You should also check out Elaine later tonight. If she decides to respond to the ridiculous e-mail from a 'journalist,' it should make for interesting reading. But Queen Norman Approximately. Yeah, he was lying again. Yeah, it was embarrassing. For now, Ava and I will note, Norm was spraying the drapes today and he's never been housebroken, somebody get him to the vet already. We'll tackle that garbage Sunday. If you suffered through Queen Norman today and need some reality, check out Katiebird's post (The Confluence).
Ralph Nader: The only time when tens of millions of Americans tune in for a couple of hours and pay attention to politics is during the prime time presidential debates. For our democracy to survive, prevail and thrive, we must have an open debate about the challenges we face and the solutions that we must apply. We really don't need two-candidate debates that sound like canned interviews. We don't need debates prepped to look like a couple of game show contestants. We don't need show business, we need serious debate.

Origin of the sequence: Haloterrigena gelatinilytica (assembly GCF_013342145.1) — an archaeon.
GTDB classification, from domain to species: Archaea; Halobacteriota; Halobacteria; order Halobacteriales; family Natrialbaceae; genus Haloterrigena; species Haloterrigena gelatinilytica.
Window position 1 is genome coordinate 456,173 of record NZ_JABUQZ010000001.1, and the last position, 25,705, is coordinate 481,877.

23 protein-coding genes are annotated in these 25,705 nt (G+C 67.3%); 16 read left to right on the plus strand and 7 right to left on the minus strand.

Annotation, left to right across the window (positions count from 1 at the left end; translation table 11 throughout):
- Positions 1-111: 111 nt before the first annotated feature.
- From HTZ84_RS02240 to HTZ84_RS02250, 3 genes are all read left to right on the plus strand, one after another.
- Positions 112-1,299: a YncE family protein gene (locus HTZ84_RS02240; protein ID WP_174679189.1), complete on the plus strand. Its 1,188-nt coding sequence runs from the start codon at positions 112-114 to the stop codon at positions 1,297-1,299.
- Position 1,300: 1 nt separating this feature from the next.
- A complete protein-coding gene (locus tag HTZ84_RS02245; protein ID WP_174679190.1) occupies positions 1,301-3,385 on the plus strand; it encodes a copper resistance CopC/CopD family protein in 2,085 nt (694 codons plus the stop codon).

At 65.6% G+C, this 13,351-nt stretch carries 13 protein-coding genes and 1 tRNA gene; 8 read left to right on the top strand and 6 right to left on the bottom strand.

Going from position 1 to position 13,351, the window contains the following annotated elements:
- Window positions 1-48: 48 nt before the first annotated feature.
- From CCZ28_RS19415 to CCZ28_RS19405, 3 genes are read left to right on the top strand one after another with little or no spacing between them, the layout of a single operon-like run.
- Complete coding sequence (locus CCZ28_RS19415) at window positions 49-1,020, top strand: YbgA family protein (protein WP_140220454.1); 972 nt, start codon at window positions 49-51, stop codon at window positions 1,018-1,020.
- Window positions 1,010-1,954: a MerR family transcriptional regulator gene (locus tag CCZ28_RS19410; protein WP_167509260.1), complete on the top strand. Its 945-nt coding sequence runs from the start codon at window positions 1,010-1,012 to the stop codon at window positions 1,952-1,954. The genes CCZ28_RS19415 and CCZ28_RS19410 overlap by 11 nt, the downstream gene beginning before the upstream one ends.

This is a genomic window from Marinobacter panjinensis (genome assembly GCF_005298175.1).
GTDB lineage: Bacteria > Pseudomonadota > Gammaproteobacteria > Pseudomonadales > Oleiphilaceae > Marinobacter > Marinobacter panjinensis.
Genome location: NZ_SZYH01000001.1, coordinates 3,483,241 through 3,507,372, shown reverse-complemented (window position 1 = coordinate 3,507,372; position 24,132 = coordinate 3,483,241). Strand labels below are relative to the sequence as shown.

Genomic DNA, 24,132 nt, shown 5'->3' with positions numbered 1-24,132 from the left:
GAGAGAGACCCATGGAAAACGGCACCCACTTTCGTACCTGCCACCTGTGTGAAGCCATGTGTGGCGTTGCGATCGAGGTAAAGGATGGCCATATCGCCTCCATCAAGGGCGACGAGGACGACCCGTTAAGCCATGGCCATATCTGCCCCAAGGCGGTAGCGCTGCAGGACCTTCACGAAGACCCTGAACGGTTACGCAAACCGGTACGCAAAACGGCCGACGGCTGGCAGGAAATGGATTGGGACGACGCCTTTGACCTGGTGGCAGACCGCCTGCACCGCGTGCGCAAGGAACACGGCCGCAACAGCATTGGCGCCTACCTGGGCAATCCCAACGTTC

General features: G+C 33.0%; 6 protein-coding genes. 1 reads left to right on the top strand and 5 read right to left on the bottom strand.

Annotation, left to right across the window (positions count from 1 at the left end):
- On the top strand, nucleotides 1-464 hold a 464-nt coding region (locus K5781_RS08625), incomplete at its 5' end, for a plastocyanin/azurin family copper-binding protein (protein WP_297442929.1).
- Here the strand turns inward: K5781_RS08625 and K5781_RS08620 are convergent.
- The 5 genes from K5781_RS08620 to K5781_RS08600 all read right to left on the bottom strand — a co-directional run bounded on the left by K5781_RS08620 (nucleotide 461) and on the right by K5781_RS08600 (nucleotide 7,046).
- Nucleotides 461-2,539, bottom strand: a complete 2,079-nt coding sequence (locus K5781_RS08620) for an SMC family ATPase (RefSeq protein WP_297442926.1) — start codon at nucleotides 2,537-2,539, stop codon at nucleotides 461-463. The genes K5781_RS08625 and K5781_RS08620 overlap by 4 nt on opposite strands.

What's he talking about? Opening the debates. And you can hear him here. Team Nader notes:
We are launching a new feature on votenader.org.
It's a daily audio message from Ralph Nader.
Anyone who has traveled with Ralph marvels at his encyclopedic knowledge of the workings, failings, and potential of our democracy, from the marketplace to the workplace to liaisons between corporations and government to the courageous stands politicians used to take once in a while.
From now until Election Day, five days a week, we will feature new, short audio recordings from Ralph.
It starts with a message on opening the debates.
You can download the podcast, or listen at your computer.
Unlike the corporate candidates who stick to a narrow message until their handlers allow them to take a half-step, Ralph expresses himself freely on issues that affect you each day.
So, listen in.
It'll be like traveling the road with Ralph.
Tell your friends about it.
And look for future recordings from Matt Gonzalez as well.
Thanks for checking in.
Onward to November.